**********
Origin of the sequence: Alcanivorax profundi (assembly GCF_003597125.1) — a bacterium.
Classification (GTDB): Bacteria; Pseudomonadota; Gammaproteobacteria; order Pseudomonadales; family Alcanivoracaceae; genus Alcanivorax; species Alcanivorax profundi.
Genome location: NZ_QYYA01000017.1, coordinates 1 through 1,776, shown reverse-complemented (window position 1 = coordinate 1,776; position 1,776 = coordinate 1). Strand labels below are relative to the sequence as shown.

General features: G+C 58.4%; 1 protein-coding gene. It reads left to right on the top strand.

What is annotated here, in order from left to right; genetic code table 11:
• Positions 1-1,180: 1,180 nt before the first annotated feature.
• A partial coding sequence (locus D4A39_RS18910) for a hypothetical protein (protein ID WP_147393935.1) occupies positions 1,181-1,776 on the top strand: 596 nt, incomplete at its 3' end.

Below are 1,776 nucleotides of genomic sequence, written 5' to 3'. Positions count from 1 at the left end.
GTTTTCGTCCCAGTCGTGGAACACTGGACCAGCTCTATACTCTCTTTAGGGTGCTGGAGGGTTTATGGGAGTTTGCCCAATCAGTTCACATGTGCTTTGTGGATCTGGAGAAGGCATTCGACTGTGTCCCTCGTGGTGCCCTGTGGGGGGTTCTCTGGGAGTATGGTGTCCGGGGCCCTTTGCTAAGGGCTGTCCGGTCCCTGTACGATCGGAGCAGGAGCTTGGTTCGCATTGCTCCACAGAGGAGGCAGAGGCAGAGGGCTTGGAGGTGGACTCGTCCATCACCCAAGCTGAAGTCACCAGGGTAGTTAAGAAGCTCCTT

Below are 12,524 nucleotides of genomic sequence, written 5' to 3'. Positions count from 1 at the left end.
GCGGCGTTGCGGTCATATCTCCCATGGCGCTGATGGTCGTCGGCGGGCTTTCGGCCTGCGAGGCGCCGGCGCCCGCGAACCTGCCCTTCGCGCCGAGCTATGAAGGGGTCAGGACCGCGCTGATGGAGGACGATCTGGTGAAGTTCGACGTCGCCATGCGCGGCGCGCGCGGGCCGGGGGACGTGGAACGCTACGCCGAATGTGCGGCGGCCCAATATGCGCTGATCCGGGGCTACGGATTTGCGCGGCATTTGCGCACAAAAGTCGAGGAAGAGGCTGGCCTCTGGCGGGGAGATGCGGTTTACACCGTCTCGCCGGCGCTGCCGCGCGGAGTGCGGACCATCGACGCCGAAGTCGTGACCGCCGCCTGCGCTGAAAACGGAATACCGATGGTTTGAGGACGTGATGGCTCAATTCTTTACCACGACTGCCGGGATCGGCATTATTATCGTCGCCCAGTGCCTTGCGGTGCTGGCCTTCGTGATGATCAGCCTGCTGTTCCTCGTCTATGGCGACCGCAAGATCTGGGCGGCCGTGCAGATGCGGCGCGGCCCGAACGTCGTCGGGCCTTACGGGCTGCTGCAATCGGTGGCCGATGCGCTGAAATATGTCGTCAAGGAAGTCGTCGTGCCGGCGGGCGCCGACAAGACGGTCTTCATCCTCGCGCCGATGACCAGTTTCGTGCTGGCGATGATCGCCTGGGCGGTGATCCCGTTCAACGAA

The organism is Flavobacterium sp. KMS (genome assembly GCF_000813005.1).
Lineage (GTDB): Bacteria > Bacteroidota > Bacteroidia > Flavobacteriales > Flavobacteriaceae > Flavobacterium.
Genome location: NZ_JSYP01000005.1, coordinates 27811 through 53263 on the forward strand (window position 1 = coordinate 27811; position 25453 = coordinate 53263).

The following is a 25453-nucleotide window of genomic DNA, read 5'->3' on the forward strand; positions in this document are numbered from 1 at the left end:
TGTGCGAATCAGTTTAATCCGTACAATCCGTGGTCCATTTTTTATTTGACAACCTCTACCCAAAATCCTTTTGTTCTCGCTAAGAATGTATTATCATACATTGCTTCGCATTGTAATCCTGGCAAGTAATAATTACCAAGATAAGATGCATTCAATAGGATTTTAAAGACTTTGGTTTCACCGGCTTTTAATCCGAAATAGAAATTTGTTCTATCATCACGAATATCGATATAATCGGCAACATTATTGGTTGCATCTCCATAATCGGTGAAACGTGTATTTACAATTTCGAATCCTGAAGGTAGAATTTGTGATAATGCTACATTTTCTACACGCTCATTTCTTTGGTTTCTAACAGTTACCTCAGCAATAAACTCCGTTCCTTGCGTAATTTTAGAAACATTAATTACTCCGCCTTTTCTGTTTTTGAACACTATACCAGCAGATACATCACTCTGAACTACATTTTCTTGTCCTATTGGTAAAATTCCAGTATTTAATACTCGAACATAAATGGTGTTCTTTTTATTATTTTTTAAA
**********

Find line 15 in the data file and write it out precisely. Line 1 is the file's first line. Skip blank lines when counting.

The following is a 25453-nucleotide window of genomic DNA, read 5'->3' on the forward strand; positions in this document are numbered from 1 at the left end: